In 1992 Harrassowitz Press published a volume of articles in his honour: Sprache in der Slavia und auf dem Balkan: slavistische und balkanologische Aufsätze: Norbert Reiter zum 65. Geburtstag (edited by Uwe Hinrichs).

Поклон пред светлата му памет!


The America for Bulgaria Foundation and the Anthropology Department at The Field Museum invite proposals for the America for Bulgaria Foundation Postdoctoral Fellowship starting in the fall of 2010.

Program Description

This program is intended for scholars who recently obtained their Ph.D. in archaeology or bioarchaeology to conduct postdoctoral research in residence at the Field Museum of Natural History in Chicago, IL. The program strongly encourages proposals from researchers interested in employing and developing innovative analytical techniques that will advance the scientific study of the human past. The fellowship supplies salary, benefits, and a small research stipend for one academic year (9 months). During the duration of the fellowship the Fellow will have the opportunity to implement and carry out their own postdoctoral research, which should result in major publications. In conjunction with their independent research, the Fellow also is expected to assist with the establishment and implementation of a formal procedure for funding international collaborative archaeological and bioarchaeological research and archaeological site and museum preservationand conservation programs through ABF. The ideal candidate will be a Bulgarian native who has obtained their Ph.D.within the last ten years and who plans to continue their academic research in Bulgaria. Non-Bulgarian scholars whose research centers on the Balkan region also are welcome to apply. Especially welcome are proposals that seek to take advantage of the various resources and facilities available at The Field Museum and elsewhere in the Chicago land area.The fellowship provides a salary of $40,000 per academic year plus benefits, as well as an additional $2,000 for research expenses.

Eligibility Requirements

Applicants must demonstrate that they will have completed all requirements for the Ph.D., including the filing of the dissertation, prior to the beginning of the tenure of the fellowship. Advanced proficiency in English must also be demonstrated.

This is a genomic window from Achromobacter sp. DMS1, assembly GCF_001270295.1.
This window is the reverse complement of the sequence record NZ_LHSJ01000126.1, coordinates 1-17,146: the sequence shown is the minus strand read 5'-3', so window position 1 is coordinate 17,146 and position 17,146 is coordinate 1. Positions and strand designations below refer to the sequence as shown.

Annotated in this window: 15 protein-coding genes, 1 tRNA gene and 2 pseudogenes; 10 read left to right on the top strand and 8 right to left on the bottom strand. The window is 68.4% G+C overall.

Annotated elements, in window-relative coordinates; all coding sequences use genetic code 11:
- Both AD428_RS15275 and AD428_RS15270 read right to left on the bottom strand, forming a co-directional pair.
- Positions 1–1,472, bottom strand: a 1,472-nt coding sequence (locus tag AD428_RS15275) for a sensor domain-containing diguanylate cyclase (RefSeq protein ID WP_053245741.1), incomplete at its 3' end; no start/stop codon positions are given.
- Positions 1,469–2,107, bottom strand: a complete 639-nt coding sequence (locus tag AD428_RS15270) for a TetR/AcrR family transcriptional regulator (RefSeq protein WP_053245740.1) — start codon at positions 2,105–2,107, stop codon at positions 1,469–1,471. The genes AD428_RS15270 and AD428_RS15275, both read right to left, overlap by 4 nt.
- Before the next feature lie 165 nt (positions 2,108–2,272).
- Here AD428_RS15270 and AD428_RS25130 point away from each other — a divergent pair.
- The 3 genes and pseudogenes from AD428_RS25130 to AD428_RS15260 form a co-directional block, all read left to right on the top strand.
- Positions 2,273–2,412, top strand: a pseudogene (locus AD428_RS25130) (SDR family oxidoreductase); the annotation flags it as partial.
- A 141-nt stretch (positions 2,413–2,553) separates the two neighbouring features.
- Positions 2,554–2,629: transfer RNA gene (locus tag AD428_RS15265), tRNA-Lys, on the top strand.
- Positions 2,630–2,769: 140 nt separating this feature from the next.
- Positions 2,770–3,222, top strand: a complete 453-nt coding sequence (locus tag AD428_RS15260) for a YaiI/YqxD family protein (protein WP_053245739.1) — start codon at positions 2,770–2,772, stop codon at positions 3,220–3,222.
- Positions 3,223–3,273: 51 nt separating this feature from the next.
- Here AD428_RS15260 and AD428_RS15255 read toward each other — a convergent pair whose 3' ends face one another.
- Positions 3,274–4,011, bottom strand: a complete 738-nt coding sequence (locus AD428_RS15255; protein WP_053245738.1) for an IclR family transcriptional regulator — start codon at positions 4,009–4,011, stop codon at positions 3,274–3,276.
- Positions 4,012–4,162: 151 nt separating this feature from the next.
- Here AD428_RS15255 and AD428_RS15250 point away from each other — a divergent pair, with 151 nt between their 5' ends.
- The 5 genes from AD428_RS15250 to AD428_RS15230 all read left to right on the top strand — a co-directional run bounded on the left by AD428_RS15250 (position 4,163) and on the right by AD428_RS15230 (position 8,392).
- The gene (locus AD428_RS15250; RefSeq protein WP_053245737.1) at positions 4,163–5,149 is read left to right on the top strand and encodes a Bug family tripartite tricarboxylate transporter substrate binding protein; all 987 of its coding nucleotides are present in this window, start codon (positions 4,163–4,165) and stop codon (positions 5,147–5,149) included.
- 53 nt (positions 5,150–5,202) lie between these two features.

Additional Information at


The America for Bulgaria Foundation invites proposals for the International Collaborative Archaeological and Bioarchaeological Research Program (ICAB).

Program Description
The program promotes international collaboration between scholars from Bulgaria, the US, and other nations, especially the Balkans. The intent of ICAB is to fund archaeological and bioarchaeological research, including field work, museum and/or laboratory research. The program strongly encourages proposals from researchers interested in employing and developing innovative analytical techniques that will advance the scientific study of the human past. The program requires that Bulgarian and American researchers serve as co-Primary Investigators (PIs) on the grant. The American PI must apply through an accredited US institution to which the award will be granted.That institution will be responsible for financial oversight of the grant. Requests for funding must be in US Dollars and should not under normal circumstances exceed $50,000 for one year. Requests for funding smaller projects are especially welcome. ICAB does not provide funds to support the following:
-Tuition for students obtaining degrees;
-Travel or maintenance for children or spouses of researchers;
-Research expenses incurred before the date of a grant;
-General activities of other institutions or entities including "overheadexpenses" or "indirect costs."

Eligibility Requirements
Applicants must meet all of the following eligibility requirements at the time of application: The Bulgarian applicant must have a masters or doctoral degree and English proficiency. He or she must hold a position in a Bulgarian research institute, museum or university.The American applicant must have a Ph.D. from an accredited university and hold a position in an accredited US institution, or be an advanced doctoral student in an accredited university. American doctoral students are required to apply as senior personnel with their dissertation advisor and a Bulgarian counterpart as the Primary Investigators. Applications should be made through an institution to which the grant can be awarded, and which will assume financial oversight of the award.